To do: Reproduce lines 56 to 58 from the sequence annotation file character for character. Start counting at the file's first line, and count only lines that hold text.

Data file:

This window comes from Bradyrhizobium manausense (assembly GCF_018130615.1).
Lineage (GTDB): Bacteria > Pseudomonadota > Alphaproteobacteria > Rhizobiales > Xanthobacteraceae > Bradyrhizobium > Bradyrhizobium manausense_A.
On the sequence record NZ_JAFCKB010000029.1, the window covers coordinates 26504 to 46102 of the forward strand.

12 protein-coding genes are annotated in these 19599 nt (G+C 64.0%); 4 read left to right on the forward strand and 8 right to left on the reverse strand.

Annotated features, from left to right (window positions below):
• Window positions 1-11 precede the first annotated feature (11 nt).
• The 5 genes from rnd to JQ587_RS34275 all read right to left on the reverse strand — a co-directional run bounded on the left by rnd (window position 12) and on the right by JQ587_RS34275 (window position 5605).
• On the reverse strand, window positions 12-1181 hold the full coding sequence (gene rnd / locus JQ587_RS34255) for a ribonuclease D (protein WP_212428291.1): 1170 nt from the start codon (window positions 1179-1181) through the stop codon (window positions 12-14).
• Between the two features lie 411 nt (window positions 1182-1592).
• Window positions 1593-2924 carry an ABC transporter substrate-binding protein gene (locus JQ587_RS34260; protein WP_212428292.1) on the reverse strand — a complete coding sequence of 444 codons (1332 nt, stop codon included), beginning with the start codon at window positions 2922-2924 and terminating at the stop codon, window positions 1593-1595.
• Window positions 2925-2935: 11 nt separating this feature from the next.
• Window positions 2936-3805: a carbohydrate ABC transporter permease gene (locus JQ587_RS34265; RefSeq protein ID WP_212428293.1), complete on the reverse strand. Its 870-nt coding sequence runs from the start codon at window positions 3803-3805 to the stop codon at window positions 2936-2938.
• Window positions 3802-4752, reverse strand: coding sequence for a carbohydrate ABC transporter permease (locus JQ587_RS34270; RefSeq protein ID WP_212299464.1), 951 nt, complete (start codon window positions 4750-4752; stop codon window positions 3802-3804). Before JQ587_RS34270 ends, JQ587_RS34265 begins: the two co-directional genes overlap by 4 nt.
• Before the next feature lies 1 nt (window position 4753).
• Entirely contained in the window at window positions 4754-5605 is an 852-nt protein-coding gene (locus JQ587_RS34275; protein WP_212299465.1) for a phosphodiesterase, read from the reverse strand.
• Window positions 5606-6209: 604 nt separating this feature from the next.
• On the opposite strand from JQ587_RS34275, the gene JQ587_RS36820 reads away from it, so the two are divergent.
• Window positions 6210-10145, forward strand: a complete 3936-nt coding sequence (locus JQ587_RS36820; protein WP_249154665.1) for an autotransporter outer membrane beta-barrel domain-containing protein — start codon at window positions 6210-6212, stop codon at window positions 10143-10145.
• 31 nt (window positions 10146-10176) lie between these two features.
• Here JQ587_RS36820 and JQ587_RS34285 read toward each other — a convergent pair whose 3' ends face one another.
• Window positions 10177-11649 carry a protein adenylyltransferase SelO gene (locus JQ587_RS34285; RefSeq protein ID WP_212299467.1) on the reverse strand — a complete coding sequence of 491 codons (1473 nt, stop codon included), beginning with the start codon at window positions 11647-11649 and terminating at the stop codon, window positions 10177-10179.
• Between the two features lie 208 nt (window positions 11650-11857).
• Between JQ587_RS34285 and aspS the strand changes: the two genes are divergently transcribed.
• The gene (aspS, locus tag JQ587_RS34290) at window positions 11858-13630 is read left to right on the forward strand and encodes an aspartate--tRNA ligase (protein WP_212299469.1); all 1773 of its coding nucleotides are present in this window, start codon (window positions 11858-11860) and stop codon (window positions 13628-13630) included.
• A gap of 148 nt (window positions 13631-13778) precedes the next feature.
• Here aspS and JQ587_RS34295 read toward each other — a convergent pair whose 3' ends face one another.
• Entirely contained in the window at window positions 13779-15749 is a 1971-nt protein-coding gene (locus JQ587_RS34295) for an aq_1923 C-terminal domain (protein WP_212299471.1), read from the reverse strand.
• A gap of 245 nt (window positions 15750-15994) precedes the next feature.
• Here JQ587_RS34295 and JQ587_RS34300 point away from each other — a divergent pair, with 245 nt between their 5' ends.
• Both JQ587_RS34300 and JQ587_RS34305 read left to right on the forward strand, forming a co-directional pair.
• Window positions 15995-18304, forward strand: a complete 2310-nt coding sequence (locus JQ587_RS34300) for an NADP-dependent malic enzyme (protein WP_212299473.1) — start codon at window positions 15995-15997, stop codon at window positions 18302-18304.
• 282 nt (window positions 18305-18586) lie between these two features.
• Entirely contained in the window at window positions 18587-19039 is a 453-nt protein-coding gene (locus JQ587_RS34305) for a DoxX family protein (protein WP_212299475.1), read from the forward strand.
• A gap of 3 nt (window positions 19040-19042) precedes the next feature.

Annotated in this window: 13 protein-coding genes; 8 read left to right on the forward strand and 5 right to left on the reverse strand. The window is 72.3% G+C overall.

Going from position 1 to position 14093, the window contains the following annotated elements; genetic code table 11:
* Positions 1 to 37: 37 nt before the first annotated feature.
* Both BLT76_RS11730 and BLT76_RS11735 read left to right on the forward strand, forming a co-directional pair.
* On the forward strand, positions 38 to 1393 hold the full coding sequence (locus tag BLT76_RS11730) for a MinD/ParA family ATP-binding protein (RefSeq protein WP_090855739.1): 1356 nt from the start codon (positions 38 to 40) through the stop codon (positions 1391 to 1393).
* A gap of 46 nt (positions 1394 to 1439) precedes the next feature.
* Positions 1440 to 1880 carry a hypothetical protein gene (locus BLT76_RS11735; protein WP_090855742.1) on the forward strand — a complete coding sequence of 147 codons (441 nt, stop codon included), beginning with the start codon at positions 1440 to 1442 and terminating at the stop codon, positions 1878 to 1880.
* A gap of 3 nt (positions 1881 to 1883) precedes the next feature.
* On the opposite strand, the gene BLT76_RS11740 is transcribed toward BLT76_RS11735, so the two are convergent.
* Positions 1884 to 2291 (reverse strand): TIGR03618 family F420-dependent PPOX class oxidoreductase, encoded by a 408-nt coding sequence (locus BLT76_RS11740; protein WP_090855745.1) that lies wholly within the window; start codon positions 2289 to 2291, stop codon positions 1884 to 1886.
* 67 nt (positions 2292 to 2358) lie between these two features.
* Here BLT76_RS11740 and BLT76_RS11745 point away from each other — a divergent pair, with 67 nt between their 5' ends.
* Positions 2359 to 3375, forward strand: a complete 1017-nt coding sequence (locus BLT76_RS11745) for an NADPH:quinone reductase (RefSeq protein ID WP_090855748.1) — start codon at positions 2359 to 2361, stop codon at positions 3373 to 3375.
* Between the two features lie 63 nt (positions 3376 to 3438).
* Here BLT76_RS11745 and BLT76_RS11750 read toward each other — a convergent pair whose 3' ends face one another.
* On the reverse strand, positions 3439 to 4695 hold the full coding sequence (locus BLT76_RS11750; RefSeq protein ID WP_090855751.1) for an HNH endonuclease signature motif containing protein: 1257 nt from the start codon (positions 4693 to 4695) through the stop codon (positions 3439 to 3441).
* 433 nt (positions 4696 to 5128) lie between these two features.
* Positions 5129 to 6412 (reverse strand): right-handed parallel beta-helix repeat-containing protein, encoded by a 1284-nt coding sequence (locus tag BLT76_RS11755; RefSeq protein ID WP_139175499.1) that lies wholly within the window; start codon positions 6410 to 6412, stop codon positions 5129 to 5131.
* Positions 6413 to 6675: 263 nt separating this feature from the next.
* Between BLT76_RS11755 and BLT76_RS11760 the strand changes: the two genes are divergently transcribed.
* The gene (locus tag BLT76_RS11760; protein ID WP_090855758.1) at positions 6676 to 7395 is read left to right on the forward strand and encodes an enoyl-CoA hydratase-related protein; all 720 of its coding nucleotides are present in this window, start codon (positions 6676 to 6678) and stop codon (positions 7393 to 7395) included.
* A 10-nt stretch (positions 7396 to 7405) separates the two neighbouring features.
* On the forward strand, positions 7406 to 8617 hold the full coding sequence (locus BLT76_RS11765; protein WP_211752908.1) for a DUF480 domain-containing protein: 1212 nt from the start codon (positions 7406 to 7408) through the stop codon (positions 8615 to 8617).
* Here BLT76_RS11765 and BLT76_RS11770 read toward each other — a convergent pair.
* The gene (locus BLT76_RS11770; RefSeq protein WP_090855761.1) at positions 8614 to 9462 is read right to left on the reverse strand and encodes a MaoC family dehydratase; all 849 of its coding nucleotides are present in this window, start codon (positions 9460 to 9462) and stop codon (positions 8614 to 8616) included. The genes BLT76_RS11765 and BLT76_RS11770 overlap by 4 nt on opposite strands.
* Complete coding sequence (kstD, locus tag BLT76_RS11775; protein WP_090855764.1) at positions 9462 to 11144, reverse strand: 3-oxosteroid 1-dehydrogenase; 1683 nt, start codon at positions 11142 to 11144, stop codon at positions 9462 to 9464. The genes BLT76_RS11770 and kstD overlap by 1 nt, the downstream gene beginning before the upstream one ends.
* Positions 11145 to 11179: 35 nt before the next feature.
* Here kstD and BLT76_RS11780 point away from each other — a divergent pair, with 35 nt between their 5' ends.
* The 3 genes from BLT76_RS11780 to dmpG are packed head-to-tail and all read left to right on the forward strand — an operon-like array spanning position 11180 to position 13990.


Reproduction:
* A 10-nt stretch (positions 7396 to 7405) separates the two neighbouring features.
* On the forward strand, positions 7406 to 8617 hold the full coding sequence (locus BLT76_RS11765; protein WP_211752908.1) for a DUF480 domain-containing protein: 1212 nt from the start codon (positions 7406 to 7408) through the stop codon (positions 8615 to 8617).
* Here BLT76_RS11765 and BLT76_RS11770 read toward each other — a convergent pair.